Local Imaging of Optoelectronic Properties and Film Degradation in Polymer/Fullerene Solar Cells with Electrostatic Force Microscopy
Cox, Phillip Alexander
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With power conversion efficiencies on the rise, organic photovoltaics (OPVs) hold promise as a next-generation thin-film solar technology. However, both device performance and stability are inextricably linked to local film structure. Methods capable of probing nanoscale electronic properties as a function of film structure are thus a crucial component of the rational design of efficient and robust devices. This dissertation describes the use of three scanning probe methods for studying local charge generation and photodegradation in polymer/fullerene solar cells. First, we show that time-resolved electrostatic force microscopy (trEFM) is capable of resolving local photocurrent from sub-bandgap excitation down to attoampere level currents, a result unattainable by traditional contact-mode methods. We find that the local charging rates measured with trEFM are proportional to external quantum efficiency (EQE) measurements made on completed devices, making trEFM images equivalent to local EQE maps across the entire solar spectrum. For both phase-segregated and well-mixed MDMO-PPV:PCBM film morphologies, we show that the local distribution of photocurrent is invariant to excitation wavelength, providing local evidence for the controversial result that the probability of generating separated charge carriers does not depend on whether excitons are formed at the singlet state or charge transfer state. Next, we describe how local dissipation imaging can be performed with commercially-available frequency-modulated electrostatic force microscopy (FM-EFM) and show that dissipation maps are highly sensitive to photo-oxidative effects in organic semiconductors. We show that photo-oxidation induced changes in cantilever energy dissipation are proportional to device performance losses. We further develop dissipation imaging by implementing ringdown imaging, which directly measures the quality factor of the cantilever, enabling quantitative dissipation mapping. Using organic photovoltaic materials as a testbed, we study macroscopic device degradation as a function of photooxidation for three different film morphologies. According to EQE measurements, we find that the stability of the macroscopic devices is very sensitive to processing conditions, with films processed with the solvent additive 1,8-diiodooctane being the most stable. At the microscopic level, we compare the evolution of cantilever power dissipation as a function of photochemical degradation for three different polymer/fullerene blend morphologies, and show that the evolution of local power dissipation correlates with device stability. Lastly, we show that cantilever power dissipation increases more rapidly over large fullerene aggregates than in well-mixed polymer/fullerene regions, suggesting that local photochemistry on the fullerene contributes strongly to the dissipation signal.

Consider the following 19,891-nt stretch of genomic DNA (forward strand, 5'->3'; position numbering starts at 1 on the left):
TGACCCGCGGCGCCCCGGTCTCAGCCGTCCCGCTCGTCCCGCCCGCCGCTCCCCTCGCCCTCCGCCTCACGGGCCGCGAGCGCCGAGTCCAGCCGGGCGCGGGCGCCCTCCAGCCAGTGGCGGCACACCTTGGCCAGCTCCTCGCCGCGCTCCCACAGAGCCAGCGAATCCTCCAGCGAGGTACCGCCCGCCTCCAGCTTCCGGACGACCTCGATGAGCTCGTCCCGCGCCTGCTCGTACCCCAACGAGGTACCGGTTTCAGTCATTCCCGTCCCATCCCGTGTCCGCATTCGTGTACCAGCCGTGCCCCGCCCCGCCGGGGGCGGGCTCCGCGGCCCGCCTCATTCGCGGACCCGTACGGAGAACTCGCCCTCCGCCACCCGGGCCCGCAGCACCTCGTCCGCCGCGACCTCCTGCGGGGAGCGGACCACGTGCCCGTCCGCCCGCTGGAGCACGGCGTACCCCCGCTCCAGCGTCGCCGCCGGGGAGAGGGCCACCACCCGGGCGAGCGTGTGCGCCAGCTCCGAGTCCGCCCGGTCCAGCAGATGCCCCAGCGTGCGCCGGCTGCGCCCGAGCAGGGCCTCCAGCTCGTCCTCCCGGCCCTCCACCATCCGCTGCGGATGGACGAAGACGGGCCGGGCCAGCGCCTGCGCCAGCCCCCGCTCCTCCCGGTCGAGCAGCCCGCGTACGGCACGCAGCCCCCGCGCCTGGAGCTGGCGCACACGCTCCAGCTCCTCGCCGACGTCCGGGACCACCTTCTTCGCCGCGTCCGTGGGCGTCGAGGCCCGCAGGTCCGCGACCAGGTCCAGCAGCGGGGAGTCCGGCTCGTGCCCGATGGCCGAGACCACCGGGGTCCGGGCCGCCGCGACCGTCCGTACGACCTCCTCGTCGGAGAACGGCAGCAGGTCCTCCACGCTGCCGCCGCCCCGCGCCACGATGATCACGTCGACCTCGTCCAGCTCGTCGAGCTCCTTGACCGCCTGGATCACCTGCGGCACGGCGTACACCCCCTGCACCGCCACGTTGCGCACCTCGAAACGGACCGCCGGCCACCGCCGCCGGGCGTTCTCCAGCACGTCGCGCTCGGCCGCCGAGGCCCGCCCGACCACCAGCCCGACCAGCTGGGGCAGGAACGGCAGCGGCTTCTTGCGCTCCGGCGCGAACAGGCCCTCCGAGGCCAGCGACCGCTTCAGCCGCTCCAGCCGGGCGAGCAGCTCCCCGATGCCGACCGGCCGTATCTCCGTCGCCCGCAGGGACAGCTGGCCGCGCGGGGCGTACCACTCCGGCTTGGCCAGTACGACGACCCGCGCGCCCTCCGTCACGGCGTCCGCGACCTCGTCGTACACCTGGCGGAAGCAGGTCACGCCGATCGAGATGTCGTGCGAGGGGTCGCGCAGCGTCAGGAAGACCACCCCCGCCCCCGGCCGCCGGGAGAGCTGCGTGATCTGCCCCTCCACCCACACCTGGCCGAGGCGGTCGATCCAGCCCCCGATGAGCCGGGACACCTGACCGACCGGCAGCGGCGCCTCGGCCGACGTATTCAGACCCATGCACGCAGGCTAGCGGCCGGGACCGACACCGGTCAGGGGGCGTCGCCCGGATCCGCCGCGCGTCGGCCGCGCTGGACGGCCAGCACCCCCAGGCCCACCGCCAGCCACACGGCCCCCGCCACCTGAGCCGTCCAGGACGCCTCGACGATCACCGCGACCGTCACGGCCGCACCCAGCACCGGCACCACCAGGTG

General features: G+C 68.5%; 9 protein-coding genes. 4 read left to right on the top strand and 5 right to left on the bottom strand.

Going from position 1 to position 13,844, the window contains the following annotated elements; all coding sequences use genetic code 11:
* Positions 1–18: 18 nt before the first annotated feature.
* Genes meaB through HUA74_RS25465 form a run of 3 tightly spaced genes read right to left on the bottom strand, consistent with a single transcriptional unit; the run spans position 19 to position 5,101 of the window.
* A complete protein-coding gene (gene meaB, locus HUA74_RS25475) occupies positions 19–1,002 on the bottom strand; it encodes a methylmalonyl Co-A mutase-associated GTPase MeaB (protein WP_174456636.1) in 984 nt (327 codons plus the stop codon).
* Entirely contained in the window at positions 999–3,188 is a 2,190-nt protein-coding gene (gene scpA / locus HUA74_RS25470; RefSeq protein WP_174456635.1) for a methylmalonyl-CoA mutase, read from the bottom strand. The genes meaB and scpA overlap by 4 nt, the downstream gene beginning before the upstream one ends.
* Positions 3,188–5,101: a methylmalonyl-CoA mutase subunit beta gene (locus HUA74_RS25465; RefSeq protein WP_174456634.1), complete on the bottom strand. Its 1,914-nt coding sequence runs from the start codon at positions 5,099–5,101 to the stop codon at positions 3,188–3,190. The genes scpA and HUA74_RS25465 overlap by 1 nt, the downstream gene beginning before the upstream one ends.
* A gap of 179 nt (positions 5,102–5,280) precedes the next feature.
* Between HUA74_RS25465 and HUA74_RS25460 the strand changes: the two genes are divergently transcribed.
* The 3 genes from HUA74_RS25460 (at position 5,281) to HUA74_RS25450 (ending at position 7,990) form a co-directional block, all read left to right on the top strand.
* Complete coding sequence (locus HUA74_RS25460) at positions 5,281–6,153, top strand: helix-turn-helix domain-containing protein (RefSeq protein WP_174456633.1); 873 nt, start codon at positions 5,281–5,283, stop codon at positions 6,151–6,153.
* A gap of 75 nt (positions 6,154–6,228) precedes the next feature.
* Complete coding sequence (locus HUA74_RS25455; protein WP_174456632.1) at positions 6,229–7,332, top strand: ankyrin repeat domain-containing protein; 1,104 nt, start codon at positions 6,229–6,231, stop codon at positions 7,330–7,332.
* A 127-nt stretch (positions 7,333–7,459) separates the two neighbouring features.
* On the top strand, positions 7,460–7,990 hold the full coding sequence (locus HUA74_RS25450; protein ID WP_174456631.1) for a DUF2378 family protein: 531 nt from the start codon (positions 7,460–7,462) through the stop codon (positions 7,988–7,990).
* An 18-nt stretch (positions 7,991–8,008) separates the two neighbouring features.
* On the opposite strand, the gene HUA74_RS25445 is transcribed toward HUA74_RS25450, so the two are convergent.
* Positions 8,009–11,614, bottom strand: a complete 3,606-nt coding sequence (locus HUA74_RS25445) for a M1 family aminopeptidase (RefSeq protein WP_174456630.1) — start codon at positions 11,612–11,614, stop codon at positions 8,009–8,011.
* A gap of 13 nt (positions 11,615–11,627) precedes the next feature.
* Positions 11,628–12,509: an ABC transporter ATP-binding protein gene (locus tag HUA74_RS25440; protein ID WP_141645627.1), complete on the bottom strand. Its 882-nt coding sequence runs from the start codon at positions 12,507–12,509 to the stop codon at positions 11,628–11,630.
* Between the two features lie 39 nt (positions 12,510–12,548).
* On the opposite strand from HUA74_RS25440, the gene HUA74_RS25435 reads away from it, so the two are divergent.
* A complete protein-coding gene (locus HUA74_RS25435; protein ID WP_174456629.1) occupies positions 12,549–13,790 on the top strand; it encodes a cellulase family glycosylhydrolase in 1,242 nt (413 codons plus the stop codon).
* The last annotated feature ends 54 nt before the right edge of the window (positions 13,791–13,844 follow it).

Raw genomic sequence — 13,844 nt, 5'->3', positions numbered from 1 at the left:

- Chemistry